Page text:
Thursday, December 02, 2010

Designing for the total mobile experience

I've been working on my first "smart phone" project--investigating how our managed security services portal could accommodate smart phone users. If nothing else, it forced me to take the plunge about a month ago and get an iPhone. Up to now I have used phones to call people and take calls from people. At least I was using a cell phone and not one of those things that hang on the wall and you have to crank.

I was lucky to have done an internal presentation about 2 months ago for IBM on the same topic I will be doing at the STC Summit in Sacramento (Designing user assistance for trial demo software), and the speaker right after me was the manager of the IBM Mobile Research Center. Needless to say, I stayed on to hear what he had to say. (Say what you want about large corporations, how many companies have a Mobile Research Center?)

The most important insight I got from his research was that users distribute a task between their smart phone and their workstation. Smart phones are easier to access than workstations and good for monitoring; workstations are better for doing work than smart phones. I know, kind of duh!, but it's led to a different approach to the UX design than I would have taken.

I am writing use-scenarios that envision the total experience:
  • What triggers the user to access our portal from a smart phone?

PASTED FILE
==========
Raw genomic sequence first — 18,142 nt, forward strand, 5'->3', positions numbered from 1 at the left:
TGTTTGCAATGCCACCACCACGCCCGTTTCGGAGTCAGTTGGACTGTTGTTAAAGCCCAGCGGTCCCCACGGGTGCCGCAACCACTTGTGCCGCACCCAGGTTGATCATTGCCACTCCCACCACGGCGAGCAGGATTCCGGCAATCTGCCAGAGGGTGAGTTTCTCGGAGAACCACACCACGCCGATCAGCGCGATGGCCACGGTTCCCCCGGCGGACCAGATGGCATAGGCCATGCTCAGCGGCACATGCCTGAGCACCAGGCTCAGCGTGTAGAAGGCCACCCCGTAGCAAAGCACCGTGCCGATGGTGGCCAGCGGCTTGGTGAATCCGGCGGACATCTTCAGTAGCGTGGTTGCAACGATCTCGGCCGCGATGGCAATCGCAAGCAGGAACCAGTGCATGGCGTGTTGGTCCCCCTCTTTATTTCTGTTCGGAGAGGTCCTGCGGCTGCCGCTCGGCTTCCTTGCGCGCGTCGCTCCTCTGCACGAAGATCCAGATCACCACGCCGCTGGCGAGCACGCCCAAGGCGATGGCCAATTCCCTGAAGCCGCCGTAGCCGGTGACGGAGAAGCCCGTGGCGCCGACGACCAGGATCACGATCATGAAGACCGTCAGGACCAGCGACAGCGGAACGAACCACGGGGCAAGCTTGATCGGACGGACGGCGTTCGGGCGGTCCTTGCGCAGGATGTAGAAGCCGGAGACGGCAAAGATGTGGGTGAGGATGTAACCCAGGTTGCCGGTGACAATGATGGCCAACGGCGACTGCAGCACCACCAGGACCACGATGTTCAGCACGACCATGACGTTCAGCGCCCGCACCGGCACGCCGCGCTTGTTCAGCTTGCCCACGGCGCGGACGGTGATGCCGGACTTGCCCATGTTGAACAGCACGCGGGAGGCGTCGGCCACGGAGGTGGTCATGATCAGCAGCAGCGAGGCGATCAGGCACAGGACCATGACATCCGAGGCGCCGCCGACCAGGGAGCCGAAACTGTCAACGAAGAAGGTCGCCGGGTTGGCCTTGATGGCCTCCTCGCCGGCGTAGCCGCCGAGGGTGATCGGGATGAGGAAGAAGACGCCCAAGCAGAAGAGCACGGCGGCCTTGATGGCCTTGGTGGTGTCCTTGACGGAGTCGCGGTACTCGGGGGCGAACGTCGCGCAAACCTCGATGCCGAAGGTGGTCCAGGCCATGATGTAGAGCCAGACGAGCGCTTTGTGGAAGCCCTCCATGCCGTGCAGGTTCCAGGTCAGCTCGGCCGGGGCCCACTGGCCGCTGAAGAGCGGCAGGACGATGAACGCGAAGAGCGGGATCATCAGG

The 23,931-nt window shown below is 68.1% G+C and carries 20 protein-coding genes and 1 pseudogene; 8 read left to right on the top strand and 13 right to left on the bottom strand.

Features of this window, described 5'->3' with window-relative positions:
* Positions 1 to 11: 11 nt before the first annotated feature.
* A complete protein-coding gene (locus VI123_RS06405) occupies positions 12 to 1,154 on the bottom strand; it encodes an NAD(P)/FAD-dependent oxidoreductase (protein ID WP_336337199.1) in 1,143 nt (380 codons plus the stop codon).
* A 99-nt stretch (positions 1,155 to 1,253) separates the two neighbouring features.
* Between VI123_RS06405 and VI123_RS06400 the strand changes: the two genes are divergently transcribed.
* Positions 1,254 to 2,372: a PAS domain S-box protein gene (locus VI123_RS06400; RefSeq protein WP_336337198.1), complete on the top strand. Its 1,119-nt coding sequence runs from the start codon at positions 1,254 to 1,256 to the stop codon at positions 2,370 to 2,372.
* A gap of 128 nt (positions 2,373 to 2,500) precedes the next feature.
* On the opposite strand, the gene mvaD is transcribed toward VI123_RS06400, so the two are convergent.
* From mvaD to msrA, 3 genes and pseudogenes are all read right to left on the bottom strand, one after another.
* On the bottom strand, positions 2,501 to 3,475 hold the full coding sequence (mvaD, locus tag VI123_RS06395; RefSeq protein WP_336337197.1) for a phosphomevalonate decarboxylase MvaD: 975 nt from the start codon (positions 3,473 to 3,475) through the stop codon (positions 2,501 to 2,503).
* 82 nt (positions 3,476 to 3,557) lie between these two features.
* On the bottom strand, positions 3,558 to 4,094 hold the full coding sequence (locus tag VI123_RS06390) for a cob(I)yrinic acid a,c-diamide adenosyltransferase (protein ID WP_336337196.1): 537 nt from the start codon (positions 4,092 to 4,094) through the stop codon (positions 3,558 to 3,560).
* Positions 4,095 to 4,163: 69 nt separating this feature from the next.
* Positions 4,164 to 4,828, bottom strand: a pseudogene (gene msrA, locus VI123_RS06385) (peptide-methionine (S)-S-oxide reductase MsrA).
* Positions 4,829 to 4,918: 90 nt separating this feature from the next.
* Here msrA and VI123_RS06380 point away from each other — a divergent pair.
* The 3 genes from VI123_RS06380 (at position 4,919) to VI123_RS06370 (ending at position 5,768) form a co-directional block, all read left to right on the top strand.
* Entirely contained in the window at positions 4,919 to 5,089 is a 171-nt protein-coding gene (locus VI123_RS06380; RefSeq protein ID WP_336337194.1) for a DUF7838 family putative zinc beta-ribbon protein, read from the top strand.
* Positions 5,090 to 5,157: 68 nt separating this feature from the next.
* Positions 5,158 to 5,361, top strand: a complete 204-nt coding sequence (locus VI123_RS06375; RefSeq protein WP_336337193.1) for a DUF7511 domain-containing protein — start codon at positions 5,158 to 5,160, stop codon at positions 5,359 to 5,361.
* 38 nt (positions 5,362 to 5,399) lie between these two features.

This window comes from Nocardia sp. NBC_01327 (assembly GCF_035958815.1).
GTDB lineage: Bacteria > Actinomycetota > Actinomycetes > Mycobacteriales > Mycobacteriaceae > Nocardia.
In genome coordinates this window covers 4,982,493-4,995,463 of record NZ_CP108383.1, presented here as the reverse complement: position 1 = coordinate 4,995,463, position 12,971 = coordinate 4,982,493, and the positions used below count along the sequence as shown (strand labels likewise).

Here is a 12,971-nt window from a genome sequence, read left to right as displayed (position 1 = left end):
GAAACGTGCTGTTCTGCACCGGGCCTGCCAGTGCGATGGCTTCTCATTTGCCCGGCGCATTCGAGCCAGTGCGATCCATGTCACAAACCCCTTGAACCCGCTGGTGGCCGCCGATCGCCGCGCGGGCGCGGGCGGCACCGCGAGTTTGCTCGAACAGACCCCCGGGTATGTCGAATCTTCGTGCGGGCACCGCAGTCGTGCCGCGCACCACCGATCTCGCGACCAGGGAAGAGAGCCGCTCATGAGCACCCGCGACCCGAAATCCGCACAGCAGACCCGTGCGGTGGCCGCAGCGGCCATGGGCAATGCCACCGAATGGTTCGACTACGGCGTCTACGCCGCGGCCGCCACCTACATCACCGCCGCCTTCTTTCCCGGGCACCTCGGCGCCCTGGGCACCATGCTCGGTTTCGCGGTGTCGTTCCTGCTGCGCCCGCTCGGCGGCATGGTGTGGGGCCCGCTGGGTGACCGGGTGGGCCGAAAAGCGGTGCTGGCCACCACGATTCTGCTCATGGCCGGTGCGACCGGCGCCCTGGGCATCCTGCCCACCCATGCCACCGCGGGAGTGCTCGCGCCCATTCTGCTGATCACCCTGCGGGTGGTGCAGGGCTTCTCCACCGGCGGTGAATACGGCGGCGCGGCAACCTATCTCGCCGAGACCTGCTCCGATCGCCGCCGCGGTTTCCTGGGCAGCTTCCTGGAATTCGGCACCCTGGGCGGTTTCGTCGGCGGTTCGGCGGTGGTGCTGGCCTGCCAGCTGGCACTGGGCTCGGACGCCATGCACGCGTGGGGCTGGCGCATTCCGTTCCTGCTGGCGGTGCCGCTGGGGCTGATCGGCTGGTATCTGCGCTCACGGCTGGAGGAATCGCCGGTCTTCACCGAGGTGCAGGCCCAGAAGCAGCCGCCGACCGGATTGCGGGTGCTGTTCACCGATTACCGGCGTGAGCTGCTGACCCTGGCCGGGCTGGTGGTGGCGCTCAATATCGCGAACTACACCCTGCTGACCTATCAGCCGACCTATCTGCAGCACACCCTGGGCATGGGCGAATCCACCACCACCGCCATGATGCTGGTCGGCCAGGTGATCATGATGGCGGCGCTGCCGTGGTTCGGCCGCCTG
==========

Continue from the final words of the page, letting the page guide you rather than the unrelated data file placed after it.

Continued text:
• How much of the task needs to be/should be done on the smart phone?
  • How do we gracefully transition the completion of the task to when the user gets back on our portal from his workstation?
It has really helped me stay away from just redesigning pages to look good in constrained real estate. 

And the way cool part is that my wireframing tool, Basalmiq Mockups, has iPhone templates.

Oh brave new world :-)


greenjars said...

corporations will eat the earth.

Michael Hughes said...

I did say "Say what you like about big corporations." Thanks, greenjars, for saying what you like :-)

Margaret said...

I like your approach. Smart phones are somewhat constrained in just how much you can port to them by their battery life. Using them for intermittent monitoring of an on-going process on a work station makes a lot of sense to me. As long as the user can monitor it and perhaps issue a few basic (start/stop) commands, it doesn't need to be running on the device in in hand (or pocket).

Joe said...

I was at a presentation the other day where the owner of a company that specializes in developing mobile applications for companies said it best. To paraphrase, think of your desktop as dinner. Full course meals, meant to take care of all of your dietary requirements.

Mobile phones are like snacking. They are much lighter weight, not meant to be a full meal, but yet might be very critical to your blood sugar during the day.